Saturday, April 24, 2010
I still have a special fondness for palm trees and sandy beaches, and so these days my wife and I take our own kids south at Easter break to visit my mother on the Gulf Coast. We fly to save time, but the experience while there is not a bit diminished from my childhood (the Gulf Coast being far less developed than the East). Now, of course, I always keep my eye open for anything folk art related.
It was a great stroke of luck that our week in Florida coincided with the final week of an exhibition at the Art Center Sarasota of the paintings of the Highwaymen. This was a group of African American landscape painters who sold their work on the roadsides of Eastern Florida (around Fort Pierce) in the 1950s and 1960s. Over the years their story has made its way into the literature on American folk art, but their paintings have not yet worked their way into major collections that are readily accessible. Thus I had never actually seen a Highwaymen painting.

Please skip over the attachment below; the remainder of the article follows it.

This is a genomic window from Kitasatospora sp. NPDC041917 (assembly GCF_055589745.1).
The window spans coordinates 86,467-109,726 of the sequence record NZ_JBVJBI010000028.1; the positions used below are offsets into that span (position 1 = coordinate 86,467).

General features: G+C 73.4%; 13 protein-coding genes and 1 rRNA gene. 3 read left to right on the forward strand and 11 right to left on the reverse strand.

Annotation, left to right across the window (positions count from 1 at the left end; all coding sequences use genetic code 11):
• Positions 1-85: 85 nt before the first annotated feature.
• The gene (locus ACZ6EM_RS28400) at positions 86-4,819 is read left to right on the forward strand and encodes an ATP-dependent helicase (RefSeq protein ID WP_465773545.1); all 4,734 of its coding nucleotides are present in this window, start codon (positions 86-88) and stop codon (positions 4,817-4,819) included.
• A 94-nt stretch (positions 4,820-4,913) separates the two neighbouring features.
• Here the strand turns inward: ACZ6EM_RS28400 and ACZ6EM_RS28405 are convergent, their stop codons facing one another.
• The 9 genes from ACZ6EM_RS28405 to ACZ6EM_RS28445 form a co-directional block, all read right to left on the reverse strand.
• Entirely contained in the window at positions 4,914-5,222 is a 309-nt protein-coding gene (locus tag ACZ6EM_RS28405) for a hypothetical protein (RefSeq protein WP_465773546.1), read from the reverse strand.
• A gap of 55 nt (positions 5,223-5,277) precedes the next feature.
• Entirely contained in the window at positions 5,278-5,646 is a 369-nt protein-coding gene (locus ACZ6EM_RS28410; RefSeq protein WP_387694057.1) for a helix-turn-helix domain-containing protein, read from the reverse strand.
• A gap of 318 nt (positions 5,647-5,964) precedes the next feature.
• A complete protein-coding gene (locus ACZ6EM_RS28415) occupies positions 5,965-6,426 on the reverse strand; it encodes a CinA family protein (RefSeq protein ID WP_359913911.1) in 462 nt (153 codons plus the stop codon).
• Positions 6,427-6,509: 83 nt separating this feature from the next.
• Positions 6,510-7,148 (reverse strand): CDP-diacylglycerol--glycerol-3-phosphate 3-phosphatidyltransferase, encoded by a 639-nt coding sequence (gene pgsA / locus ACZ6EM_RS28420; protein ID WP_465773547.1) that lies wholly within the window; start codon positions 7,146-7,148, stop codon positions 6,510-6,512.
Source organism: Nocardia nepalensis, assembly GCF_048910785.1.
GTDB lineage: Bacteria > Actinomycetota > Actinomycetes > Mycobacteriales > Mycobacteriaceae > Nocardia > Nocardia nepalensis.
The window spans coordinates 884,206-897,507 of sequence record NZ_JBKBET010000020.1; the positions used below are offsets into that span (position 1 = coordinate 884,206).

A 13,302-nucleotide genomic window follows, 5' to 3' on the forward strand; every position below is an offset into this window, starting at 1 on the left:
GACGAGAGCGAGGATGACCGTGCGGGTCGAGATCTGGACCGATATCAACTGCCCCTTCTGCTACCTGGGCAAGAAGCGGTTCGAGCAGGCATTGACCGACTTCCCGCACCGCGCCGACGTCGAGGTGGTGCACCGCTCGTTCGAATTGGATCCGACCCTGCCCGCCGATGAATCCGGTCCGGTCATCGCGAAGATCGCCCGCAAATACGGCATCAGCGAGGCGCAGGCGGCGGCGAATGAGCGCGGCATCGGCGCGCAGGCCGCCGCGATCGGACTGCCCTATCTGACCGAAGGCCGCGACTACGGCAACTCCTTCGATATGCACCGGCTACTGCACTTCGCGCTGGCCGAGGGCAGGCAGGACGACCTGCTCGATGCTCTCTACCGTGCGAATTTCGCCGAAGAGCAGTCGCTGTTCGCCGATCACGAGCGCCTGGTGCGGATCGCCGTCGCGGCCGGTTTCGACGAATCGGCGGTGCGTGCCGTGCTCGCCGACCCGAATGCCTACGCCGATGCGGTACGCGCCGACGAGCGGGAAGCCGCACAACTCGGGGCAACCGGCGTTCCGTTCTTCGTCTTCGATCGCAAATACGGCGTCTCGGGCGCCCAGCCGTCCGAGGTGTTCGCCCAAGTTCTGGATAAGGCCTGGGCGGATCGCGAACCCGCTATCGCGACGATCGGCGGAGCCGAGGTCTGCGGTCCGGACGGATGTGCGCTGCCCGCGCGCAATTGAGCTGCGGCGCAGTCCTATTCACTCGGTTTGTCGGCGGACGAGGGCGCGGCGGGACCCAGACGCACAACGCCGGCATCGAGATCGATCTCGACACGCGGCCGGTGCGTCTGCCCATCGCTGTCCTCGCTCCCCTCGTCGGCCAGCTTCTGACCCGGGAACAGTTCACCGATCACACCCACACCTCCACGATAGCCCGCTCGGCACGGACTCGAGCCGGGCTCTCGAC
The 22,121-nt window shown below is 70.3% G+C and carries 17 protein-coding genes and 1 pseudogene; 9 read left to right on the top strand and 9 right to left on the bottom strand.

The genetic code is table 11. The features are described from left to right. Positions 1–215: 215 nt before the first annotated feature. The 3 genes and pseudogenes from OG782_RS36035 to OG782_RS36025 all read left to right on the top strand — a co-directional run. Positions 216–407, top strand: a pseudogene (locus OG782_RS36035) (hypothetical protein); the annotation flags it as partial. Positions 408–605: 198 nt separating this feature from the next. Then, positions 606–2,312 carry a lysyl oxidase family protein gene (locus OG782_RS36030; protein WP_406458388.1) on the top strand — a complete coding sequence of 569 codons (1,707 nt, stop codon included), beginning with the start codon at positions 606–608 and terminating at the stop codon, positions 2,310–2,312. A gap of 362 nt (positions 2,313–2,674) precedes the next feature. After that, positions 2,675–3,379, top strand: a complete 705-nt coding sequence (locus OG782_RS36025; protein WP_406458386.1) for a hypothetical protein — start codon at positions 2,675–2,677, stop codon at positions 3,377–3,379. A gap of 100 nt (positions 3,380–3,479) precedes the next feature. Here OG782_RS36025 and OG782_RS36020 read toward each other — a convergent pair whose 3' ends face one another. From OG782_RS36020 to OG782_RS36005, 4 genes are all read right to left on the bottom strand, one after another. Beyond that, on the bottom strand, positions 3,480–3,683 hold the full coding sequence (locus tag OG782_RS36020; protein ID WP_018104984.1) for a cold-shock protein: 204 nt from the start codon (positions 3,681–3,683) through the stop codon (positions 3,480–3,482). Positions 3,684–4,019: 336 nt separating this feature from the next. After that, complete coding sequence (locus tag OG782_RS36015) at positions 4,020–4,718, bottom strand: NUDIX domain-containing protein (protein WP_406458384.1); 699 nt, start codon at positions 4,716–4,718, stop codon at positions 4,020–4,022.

All of the paintings that I saw in the exhibition were signed by the artist, which tells me a lot about their self image. Therefore it is worth knowing all 25 of the Highwaymen by name, to ensure that you do not pass up one of their works if you happen to run across it at a shop or show. Historians estimate that they painted about 200,000 works, meaning there must be many out there waiting, as their makers did, for someone to acknowledge their worth.